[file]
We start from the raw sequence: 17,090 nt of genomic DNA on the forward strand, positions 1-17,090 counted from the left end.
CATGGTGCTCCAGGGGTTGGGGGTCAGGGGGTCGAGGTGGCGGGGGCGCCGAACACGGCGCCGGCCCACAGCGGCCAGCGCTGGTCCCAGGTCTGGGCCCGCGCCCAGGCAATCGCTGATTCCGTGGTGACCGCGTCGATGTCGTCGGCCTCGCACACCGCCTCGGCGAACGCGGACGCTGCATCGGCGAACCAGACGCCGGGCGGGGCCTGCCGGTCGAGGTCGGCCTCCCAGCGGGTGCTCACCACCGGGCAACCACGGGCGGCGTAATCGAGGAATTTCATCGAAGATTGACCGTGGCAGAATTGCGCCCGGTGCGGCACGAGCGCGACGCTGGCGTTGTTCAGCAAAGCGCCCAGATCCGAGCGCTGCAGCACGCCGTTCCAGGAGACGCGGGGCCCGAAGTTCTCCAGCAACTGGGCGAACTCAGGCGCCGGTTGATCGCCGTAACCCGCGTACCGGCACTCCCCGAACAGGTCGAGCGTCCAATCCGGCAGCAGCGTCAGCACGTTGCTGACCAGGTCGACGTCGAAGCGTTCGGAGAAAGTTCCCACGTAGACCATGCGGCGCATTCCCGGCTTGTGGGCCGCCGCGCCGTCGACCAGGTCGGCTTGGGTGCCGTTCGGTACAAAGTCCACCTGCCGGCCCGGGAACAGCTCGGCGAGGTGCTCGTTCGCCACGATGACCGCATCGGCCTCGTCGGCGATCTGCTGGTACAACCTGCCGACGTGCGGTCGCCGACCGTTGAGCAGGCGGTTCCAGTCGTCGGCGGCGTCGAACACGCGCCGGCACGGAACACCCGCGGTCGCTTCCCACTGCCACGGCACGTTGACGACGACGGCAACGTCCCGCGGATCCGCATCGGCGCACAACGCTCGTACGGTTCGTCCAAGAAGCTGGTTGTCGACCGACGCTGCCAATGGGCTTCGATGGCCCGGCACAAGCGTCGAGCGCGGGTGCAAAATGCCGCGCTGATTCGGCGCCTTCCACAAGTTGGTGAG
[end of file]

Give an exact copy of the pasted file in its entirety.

We start from the raw sequence: 17,090 nt of genomic DNA on the forward strand, positions 1-17,090 counted from the left end.
CATGGTGCTCCAGGGGTTGGGGGTCAGGGGGTCGAGGTGGCGGGGGCGCCGAACACGGCGCCGGCCCACAGCGGCCAGCGCTGGTCCCAGGTCTGGGCCCGCGCCCAGGCAATCGCTGATTCCGTGGTGACCGCGTCGATGTCGTCGGCCTCGCACACCGCCTCGGCGAACGCGGACGCTGCATCGGCGAACCAGACGCCGGGCGGGGCCTGCCGGTCGAGGTCGGCCTCCCAGCGGGTGCTCACCACCGGGCAACCACGGGCGGCGTAATCGAGGAATTTCATCGAAGATTGACCGTGGCAGAATTGCGCCCGGTGCGGCACGAGCGCGACGCTGGCGTTGTTCAGCAAAGCGCCCAGATCCGAGCGCTGCAGCACGCCGTTCCAGGAGACGCGGGGCCCGAAGTTCTCCAGCAACTGGGCGAACTCAGGCGCCGGTTGATCGCCGTAACCCGCGTACCGGCACTCCCCGAACAGGTCGAGCGTCCAATCCGGCAGCAGCGTCAGCACGTTGCTGACCAGGTCGACGTCGAAGCGTTCGGAGAAAGTTCCCACGTAGACCATGCGGCGCATTCCCGGCTTGTGGGCCGCCGCGCCGTCGACCAGGTCGGCTTGGGTGCCGTTCGGTACAAAGTCCACCTGCCGGCCCGGGAACAGCTCGGCGAGGTGCTCGTTCGCCACGATGACCGCATCGGCCTCGTCGGCGATCTGCTGGTACAACCTGCCGACGTGCGGTCGCCGACCGTTGAGCAGGCGGTTCCAGTCGTCGGCGGCGTCGAACACGCGCCGGCACGGAACACCCGCGGTCGCTTCCCACTGCCACGGCACGTTGACGACGACGGCAACGTCCCGCGGATCCGCATCGGCGCACAACGCTCGTACGGTTCGTCCAAGAAGCTGGTTGTCGACCGACGCTGCCAATGGGCTTCGATGGCCCGGCACAAGCGTCGAGCGCGGGTGCAAAATGCCGCGCTGATTCGGCGCCTTCCACAAGTTGGTGAG